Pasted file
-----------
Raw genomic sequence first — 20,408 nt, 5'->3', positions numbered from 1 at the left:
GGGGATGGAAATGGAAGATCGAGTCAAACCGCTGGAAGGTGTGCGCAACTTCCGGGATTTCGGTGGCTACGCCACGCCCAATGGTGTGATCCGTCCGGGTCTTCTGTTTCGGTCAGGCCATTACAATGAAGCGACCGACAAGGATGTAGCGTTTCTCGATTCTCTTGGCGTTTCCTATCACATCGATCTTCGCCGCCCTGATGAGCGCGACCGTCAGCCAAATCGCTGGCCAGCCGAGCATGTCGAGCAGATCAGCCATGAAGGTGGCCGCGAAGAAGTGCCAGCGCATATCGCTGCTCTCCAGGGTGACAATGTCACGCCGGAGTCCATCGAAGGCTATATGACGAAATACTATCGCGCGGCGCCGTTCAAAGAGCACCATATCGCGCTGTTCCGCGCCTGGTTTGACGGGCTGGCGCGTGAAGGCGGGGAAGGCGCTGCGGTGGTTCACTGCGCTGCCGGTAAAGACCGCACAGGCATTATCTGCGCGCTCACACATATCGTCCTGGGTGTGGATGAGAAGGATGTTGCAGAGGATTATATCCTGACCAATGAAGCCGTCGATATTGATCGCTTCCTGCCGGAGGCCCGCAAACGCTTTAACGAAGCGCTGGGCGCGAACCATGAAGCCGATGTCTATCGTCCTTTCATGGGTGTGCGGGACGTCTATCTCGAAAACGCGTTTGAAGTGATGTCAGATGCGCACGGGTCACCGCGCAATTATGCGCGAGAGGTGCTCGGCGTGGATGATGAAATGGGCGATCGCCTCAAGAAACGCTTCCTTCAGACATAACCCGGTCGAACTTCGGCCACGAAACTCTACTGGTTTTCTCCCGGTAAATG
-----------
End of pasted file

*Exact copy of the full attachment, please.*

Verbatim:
Raw genomic sequence first — 20,408 nt, 5'->3', positions numbered from 1 at the left:
GGGGATGGAAATGGAAGATCGAGTCAAACCGCTGGAAGGTGTGCGCAACTTCCGGGATTTCGGTGGCTACGCCACGCCCAATGGTGTGATCCGTCCGGGTCTTCTGTTTCGGTCAGGCCATTACAATGAAGCGACCGACAAGGATGTAGCGTTTCTCGATTCTCTTGGCGTTTCCTATCACATCGATCTTCGCCGCCCTGATGAGCGCGACCGTCAGCCAAATCGCTGGCCAGCCGAGCATGTCGAGCAGATCAGCCATGAAGGTGGCCGCGAAGAAGTGCCAGCGCATATCGCTGCTCTCCAGGGTGACAATGTCACGCCGGAGTCCATCGAAGGCTATATGACGAAATACTATCGCGCGGCGCCGTTCAAAGAGCACCATATCGCGCTGTTCCGCGCCTGGTTTGACGGGCTGGCGCGTGAAGGCGGGGAAGGCGCTGCGGTGGTTCACTGCGCTGCCGGTAAAGACCGCACAGGCATTATCTGCGCGCTCACACATATCGTCCTGGGTGTGGATGAGAAGGATGTTGCAGAGGATTATATCCTGACCAATGAAGCCGTCGATATTGATCGCTTCCTGCCGGAGGCCCGCAAACGCTTTAACGAAGCGCTGGGCGCGAACCATGAAGCCGATGTCTATCGTCCTTTCATGGGTGTGCGGGACGTCTATCTCGAAAACGCGTTTGAAGTGATGTCAGATGCGCACGGGTCACCGCGCAATTATGCGCGAGAGGTGCTCGGCGTGGATGATGAAATGGGCGATCGCCTCAAGAAACGCTTCCTTCAGACATAACCCGGTCGAACTTCGGCCACGAAACTCTACTGGTTTTCTCCCGGTAAATG